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THE VON TRAPP FAMILY – A LIFE OF MUSIC

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by Ben Verbong

grade: 4.5

An approach more suited to television is the first thing that we notice when watching The von Trapp Family – A Life of Music, directed by Ben Verbong. An excessively overexposed cinematography, together with a basically weak screenplay that, thanks also – and above all – to what has been written and shot in the past, seems to work almost on autopilot, are among the weakest elements of the film.

New music?

Which impact can a feature film like the recent The von Trapp Family – A Life of Music have on audiences? Ever since US director Robert Wise directed the now cult film The Sound of Music in 1956, the story of the von Trapp family has fascinated millions and millions of spectators. The famous Austrian family – who emigrated to the United States following the Anschluss – first became famous thanks to their songs – religious or traditional Austrian songs – that became popular in the New Continent thanks to their frequent shows. And if, in addition to Wise’s full-length film, Austrian director Wolfgang Liebeneiner had already directed The Trapp Family in 1956 (and, two years later, The Trapp Family in America), in 2015 another film was released, this time inspired by the novel Agathe von Trapp: Memories before and after The Sound of Music by Agathe von Trapp (1913 – 2010), the eldest daughter of the Trapp family. We are talking about The von Trapp Family – A Life of Music, a co-production between the United States, Germany and Austria, directed by Dutch director Ben Verbong. Could it therefore have been so easy for him to ‘compete’ with the other two authors who had staged the events of the singing family so well? Soon said.

We are in the United States, in our time. Kirsty, a niece of Agathe, has quarrelled with her father on Christmas Eve and is on her way to the station to join her mother, who lives in another town. Joining her before the train leaves is her great-aunt Agathe, who tells her her story, recalling how she too, in the past, had wanted to run away in order to realise her dream of becoming a singer.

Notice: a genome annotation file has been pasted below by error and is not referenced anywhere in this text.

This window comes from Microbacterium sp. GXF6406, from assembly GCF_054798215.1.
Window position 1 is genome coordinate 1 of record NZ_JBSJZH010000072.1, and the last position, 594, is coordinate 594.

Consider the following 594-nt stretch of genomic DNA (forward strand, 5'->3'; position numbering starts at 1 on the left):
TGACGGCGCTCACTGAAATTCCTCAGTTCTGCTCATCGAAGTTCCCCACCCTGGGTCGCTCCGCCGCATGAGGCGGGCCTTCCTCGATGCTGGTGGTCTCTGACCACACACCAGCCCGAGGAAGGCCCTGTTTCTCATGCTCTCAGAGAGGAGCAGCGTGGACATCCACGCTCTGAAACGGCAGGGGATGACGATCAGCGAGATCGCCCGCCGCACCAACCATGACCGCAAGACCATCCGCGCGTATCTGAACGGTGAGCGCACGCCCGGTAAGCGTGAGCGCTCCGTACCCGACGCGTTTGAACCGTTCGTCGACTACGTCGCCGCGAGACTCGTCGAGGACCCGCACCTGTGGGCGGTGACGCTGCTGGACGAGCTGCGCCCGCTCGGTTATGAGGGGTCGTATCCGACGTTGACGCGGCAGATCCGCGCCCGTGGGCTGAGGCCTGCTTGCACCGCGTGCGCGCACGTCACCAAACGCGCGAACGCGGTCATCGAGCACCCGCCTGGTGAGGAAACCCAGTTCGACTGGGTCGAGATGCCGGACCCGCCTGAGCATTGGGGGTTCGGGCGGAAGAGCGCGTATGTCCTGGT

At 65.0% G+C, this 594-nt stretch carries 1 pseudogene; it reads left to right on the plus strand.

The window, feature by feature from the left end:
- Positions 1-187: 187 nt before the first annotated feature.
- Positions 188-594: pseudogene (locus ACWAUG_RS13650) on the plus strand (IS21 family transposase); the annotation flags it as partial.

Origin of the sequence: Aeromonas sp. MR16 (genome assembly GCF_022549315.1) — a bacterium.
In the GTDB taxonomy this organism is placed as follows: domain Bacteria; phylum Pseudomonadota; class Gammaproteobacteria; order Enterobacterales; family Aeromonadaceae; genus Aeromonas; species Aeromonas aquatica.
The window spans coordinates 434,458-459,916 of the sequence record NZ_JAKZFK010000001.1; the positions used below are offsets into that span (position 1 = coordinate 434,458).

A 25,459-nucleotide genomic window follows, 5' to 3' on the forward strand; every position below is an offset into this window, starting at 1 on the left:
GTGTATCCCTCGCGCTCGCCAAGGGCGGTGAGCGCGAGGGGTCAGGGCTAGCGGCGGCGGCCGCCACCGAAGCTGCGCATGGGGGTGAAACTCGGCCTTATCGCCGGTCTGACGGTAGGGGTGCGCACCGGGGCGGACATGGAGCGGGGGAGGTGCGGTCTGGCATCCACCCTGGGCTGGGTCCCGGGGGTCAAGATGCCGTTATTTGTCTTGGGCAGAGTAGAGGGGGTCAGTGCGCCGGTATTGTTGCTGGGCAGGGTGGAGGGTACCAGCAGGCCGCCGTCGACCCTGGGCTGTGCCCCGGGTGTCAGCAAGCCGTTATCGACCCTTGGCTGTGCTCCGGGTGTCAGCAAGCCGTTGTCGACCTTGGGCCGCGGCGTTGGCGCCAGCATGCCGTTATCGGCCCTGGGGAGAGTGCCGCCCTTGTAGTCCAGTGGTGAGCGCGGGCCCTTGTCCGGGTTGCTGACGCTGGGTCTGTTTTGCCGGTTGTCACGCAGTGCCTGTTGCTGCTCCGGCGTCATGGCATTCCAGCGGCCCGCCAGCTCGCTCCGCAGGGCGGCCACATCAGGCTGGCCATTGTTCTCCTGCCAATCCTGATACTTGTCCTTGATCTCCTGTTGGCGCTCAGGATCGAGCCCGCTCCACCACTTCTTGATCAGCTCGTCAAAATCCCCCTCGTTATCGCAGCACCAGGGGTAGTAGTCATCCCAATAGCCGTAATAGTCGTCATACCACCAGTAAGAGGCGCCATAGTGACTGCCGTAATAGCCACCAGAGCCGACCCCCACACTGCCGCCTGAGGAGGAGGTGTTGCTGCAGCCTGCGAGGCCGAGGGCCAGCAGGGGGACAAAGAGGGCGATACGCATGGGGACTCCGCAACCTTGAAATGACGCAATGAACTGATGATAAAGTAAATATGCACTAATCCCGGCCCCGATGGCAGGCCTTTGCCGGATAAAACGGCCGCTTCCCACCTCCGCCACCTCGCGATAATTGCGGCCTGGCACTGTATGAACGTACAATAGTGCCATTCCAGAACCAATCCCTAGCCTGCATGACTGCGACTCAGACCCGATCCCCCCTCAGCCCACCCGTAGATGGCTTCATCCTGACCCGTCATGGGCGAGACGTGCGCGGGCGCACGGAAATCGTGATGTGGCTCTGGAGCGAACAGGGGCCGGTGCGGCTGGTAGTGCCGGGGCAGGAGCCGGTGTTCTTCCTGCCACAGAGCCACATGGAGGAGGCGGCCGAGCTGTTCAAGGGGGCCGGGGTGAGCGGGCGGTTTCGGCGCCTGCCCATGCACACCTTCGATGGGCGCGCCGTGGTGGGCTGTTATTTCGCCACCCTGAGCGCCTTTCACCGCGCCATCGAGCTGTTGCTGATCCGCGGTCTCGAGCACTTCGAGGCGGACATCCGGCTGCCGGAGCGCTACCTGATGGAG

The rest of the story is something we all know. Director Ben Verbong, for his part, has a long, long career in television. And it is precisely an approach more suited to television the first thing we notice when watching The von Trapp Family – A Life of Music. Excessively overexposed cinematography, together with a relatively uninspired screenplay that, thanks also – and above all – to what has been written and shot in the past, seems to work almost on autopilot, are among the most disturbing elements of Verbong’s film.

With the exception of the moments when aunt and niece talk at the station, the story told by Agathe and staged in a long flashback, focuses on the relationship between the latter and her father Georg (on this occasion far less grumpy – and far less memorable – than the Georg played by the great Christopher Plummer), as well as on her need to stand in for her mother and look after her younger siblings. Possibly without governesses around. But if, in fact, there is a sense of hostility between Agathe and Maria – who will become her stepmother – it is precisely the character of the latter that is scarcely explored. Neither is the sinister character of the butler or the relationship between the protagonist and her young childhood friend Sigi properly deepened. And what about, instead, the main focus on which the story should be based, namely music? Except for screenplay twists that only suggest the future of the family, this important issue is practically never developed. And, furthermore, there are no really memorable or even simply catchy songs in the film.

In a nutshell, a decidedly weak screenplay that only contributes to making The von Trapp Family – A Life of Music a rather banal and unimpressive film, visibly overhasty and more suitable for television than for the big screen. All this results in a version of the von Trapp family story that, in fact, was not even really needed.

Original title: The von Trapp Family – A Life of Music
Directed by: Ben Verbong
Country/year: USA, Germany, Austria / 2015
Running time: 98’
Genre: biographical, drama
Cast: Mattew Macfadyen, Eliza Bennett, Rosemary Harris, Yvonne Catterfeld, Cornelius Obonya, Johannes Nussbaum, Annette Dasch, Barbara M. Messner, Brigitte Kren, Marco Dott, Lisa-Maria Trinkl, Luca Russegger, Emanuel Promberger, Alisa Rotthaler, Helen Winter, Franziska Lehfeldt, Luna Cengu, Emma Schwamberger, Miriam Plasse
Screenplay: Chris Silber, Tim Sullivan
Cinematography: Jan Fehse
Produced by: Clasart Film- und Fernsehproduktion, Concorde Media, TMG, ORF

Info: the page of The von Trapp Family – A Life of Music on iMDb